No more in the spotlight but never as influential

Open Source Software (OSS) is an underlying force behind the all the current hyped topics such as Big Data, Cloud or SDN. OSS is very much aligned with a turn of strategy that Telecom Operators adopted at the end of the last decade. The full impacts on traditional Enterprise IT are still yet to be seen.


I got interested in Open Source Software (OSS) applications for the enterprise IT a good 7 years ago. When I started, I have to admit that it was a hard sell and the results were very mitigated. With its complex licensing models, perceived lack of Service Level Agreement (SLA) and prejudice towards desktop applications, the consideration of OSS to support “mission critical” functions was a heresy… What a long way we have come since then!

Websites offering comprehensive lists of Open Source alternatives to Commercial off-the-shelf software (COTS) are now countless, e.g. Source Forge or Enterprise Open Source Directory. Back in 2009 IDC was predicting a double digit growth in 2014 with revenues generated by OSS adoption . What do we see now? New Telcos are launched running their operations on OSS platforms; Cloud platforms are built on top of OpenStack; and naturally with the rise of Big Data, OSS is everywhere with candidate such as Hadoop or Storm.

Is this the end of the story? Did OSS finally win the ideological battle for a freer digital world?

No. This would be going too fast while still underestimating the long term impacts of OSS.

I believe the tipping point for Enterprise Software and OSS took place with the arising of the so-called “Commercial Open Source Software” business model. At first the juxtaposition of these words sounds contradictory. They designate a model where a company owning the copyrights of a software distributes it under various licenses: a free one with streamlined features and a commercial one with a more comprehensive feature set. The users of the free license are able to enrich the feature set and share their extensions with the original copyright owner. This one can in turn integrate these extensions in the commercial license after a certification process. The commercial license naturally offers the same guarantee and SLA as those of a COTS. The practice is also known now as dual licensing. The main advantages of this approach are the drastic diminution of the development costs and a roadmap directly driven and tested by its users. Customers, IT experts are incentivized to contribute code in many ways: the access to free software of course but more powerfully the recognition from the IT community when a  new module makes its way to the commercial license. For such an approach to work, the OSS initiative needs a good brand. I think in the Enterprise Software area this model was successfully pioneered by SugarCRM which proved more innovative than its CRM COTS counterparts. Nowadays in another area like Big Data, Cloudera follows a very similar approach.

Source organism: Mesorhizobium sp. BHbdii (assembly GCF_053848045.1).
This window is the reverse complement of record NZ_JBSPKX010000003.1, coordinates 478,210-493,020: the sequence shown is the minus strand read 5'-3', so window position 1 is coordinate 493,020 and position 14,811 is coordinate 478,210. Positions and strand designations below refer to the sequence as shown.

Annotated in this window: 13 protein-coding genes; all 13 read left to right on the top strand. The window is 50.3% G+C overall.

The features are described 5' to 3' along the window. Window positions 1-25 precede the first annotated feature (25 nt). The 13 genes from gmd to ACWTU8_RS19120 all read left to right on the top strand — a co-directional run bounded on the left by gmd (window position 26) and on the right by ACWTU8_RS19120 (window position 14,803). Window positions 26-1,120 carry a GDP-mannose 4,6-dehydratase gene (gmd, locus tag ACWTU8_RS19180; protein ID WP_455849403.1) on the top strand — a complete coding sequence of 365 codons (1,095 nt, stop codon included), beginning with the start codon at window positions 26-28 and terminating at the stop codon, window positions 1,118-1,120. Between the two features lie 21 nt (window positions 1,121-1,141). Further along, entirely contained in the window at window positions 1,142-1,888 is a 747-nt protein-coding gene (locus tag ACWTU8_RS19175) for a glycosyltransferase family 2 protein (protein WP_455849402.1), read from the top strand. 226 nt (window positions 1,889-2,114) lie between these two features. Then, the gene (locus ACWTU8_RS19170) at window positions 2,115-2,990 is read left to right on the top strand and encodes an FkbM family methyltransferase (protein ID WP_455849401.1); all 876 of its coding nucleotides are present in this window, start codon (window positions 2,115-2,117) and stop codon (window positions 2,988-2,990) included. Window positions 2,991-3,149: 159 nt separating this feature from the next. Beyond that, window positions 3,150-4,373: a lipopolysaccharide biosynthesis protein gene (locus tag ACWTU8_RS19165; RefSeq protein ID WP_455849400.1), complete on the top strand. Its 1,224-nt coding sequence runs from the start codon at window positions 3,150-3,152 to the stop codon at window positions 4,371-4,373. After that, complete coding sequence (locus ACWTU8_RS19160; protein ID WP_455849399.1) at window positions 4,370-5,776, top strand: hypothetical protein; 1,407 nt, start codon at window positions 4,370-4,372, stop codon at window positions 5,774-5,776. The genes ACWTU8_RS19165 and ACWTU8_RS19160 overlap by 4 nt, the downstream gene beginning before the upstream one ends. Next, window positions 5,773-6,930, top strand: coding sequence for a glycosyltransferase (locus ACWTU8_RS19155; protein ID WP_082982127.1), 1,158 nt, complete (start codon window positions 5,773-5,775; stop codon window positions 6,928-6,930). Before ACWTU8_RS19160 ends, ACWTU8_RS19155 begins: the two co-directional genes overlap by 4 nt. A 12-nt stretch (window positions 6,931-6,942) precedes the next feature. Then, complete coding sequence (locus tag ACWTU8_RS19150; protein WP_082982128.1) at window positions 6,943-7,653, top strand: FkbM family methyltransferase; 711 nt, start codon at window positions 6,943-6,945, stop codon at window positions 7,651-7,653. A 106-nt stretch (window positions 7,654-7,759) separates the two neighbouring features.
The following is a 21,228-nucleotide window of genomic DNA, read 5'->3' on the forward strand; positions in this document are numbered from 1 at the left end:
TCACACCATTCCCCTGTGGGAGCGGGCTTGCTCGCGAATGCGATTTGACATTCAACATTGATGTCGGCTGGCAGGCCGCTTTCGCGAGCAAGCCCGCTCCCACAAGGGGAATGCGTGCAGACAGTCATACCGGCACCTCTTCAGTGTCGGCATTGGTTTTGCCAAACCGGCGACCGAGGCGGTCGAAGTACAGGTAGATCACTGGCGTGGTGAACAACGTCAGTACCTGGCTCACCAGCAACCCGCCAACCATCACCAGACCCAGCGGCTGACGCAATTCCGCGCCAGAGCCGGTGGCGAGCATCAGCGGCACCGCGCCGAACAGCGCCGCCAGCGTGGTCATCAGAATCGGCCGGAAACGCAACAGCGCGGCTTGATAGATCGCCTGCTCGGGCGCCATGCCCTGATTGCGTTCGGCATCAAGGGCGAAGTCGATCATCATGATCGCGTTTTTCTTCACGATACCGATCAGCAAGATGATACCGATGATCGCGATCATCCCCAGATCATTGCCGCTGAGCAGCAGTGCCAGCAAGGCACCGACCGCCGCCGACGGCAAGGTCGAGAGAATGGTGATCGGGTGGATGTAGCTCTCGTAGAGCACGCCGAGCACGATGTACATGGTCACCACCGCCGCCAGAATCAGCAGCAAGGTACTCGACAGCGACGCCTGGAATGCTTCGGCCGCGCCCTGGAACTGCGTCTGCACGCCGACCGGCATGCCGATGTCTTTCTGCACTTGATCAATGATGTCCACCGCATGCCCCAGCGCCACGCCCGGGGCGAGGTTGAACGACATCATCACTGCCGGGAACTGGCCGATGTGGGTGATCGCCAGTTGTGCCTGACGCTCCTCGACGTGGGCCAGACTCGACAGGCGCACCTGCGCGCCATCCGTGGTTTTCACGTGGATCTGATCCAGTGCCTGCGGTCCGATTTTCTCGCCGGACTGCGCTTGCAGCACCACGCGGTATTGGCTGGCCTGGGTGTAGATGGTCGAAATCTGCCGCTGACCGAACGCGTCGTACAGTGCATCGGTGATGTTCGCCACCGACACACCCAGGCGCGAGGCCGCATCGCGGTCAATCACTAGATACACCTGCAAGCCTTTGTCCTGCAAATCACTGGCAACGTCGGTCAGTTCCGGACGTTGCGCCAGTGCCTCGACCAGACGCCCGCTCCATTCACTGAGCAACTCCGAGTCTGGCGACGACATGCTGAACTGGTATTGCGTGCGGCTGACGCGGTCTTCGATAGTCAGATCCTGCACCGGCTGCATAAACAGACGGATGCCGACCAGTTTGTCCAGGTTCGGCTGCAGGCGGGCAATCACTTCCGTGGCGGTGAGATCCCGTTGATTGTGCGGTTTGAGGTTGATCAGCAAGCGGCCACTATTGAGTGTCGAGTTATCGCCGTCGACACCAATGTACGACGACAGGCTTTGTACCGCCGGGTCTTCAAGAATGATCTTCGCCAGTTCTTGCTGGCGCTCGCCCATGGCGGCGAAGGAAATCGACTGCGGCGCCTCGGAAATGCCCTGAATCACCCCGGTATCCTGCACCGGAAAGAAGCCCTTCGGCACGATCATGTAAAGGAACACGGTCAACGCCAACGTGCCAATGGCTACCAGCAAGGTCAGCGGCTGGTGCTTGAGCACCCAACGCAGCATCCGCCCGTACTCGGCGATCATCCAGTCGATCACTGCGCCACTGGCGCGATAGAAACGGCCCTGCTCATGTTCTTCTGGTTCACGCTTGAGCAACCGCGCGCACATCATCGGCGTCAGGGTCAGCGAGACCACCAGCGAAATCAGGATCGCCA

A root cause for the success of OSS in the telecom industry lies with a change of strategy which happened at the end of the last decade. In the noughties, Service Providers outsourced their IT development in order to benefit from economies of scale. However the internet is erasing traditional borders and former providers are now turning into competitors or “coopetitors” (sorry for the neologism). Telcos had to react and are now owning a bigger share of the technology stack . They foster, once more, in-house development. I believe this trend didn’t fully impact COTS Providers yet. When it does, they will have to change their go-to-market by allowing joint development instead of delivering a black box. They will have to significantly reduce their development costs for example by leveraging OSS, by managing a more itinerant workforce or by managing a community of external developers as SugarCRM did in its own time. This will require a lot of innovation on their part.

If we observe the Security industry, these changes have already begun. Flexible and cost efficient startups are able to deliver really innovative products that they couldn’t have developed on their own. They do so by tapping into the vast amount of OSS tools in Data Analytics. Security solutions were once managing devices or monitoring logs, now these new products are aiming at managing the end-to-end security event lifecycle, from detection to remediation and they also do so in a customized way adapted to each individual and device.

If I would be a young IT engineer, I would definitely invest my time in developing expertise in a few chosen OSS initiatives. Even if the prediction where COTS providers generalizing the hiring of freelancers doesn’t materialize, it would still be time well invested 😉